Since Latin teachers often have stories in their textbooks which introduce vocabulary too quickly while sheltering the grammar (the exact opposite of what works), this top-down approach to embedded readings is perfect.  You can do this with a story from your textbook or one from Vergil.  Doesn’t matter.  Same process. You are creating a version of the story in which you shelter the vocabulary, removing unnecessary vocab and replacing some with synonyms that you know that they know.  Some readings require several embedded versions to bring them from where they are to where the reading is and some only require one.  Creating embedded readings makes it so clear why students cannot be expected to READ classical authors after only 2-4 years.  It’s a POWERFUL form of CI, though, and students love this doorway into reading.



This kind of dictation is the ONLY way that we know of  to deliver more than 4 new words at a time in a way that most student remember, but it is also a CI delivery method that should only be used about once or twice a month.  Based on a story that the teacher knows the class is going to read, the teacher prepares 10-12 sentences from that story that capture the new vocabulary.  Setting up the rules are important, and we ALWAYS go through them as if we have never done this before.

This is what to say:  “Clear your desks except for a piece of paper and a pencil.  Dictatio is a listening, understanding and writing activity.  I will read each sentence three times and only three times. You must be silent during the dication, and you must write down the sentence as best as you can.  After the third time, I will show the sentence on the board (pp slide, etc), and you will be given time in the line beneath your sentence to re-write anything that you got wrong or left out.  If you get the sentence entirely correct, write the word “optime” in the line beneath it. After you have corrected, I will take questions about anything in the sentence that you do not understand.  Are there any questions about the procedure? (pause for questions).  Good.  You will receive a quiz grade for this dictatio, and you will get 100% if you follow all of these rules.”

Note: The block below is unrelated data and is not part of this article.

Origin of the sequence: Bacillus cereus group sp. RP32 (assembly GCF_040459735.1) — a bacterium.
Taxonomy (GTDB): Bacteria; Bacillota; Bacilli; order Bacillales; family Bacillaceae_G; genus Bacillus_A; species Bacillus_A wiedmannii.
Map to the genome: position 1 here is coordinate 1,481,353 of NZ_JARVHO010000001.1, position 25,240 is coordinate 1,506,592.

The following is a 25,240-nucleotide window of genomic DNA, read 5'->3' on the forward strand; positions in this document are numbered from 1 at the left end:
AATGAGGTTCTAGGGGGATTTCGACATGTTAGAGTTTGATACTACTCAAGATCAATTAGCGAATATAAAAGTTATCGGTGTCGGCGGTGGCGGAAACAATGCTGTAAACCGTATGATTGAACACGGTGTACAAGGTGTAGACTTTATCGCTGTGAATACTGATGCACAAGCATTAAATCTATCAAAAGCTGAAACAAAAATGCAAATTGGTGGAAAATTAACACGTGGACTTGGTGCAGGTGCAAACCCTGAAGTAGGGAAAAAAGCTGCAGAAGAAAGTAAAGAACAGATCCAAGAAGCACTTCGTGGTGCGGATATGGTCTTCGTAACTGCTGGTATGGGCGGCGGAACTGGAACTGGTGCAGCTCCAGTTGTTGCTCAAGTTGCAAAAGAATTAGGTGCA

Then, proceed as outlined above.  Watching over their shoulders is good. Asking “intellegitisne” after each correction allows them to ask “quid significat ______” and then you can explain.  Dictatio is quiet, slow, focused, and provides understandable messages in the target language.  I think the slow, intense, focus of this activity makes is possible for them to learn more words.  8-12 new words can work this way, but again, only once or twice a month.  It’s a great Monday activity, especially before a new story or unit.



One of the many features of Rassias’ work, I (Bob Patrick) was given permission to share of this material with Latin teachers.  A micrologue is one of the Rassias features that actually provides understandable messages in the target language.  A micrologue requires a story that can be reduced to 4-6 sentences.  Each of those sentences has a picture drawn on the board or on a slide.  The teacher delivers the sentence that goes with the picture to an identified guinea pig while the rest of the class takes it down as dictation.  Picture by picture, the teacher repeats the sentence that goes with the picture three times before moving on to the next.  The sentences must be understandable via the pictures.  After the entire story has been told this way, the text of the story (4-6 sentences) is shown on the board so that class members can check their dictation and make corrections.  Then, the teacher walks through the four pictures again and asks the guinea pig leading yes/no questions about each picture–requiring a complete sentence as answer.  The questions all evoke the sentences involved. Finally, the guinea pig is asked to stand and re-tell the story using the pictures.  If the guinea pig falters, the class can help from their dictation notes.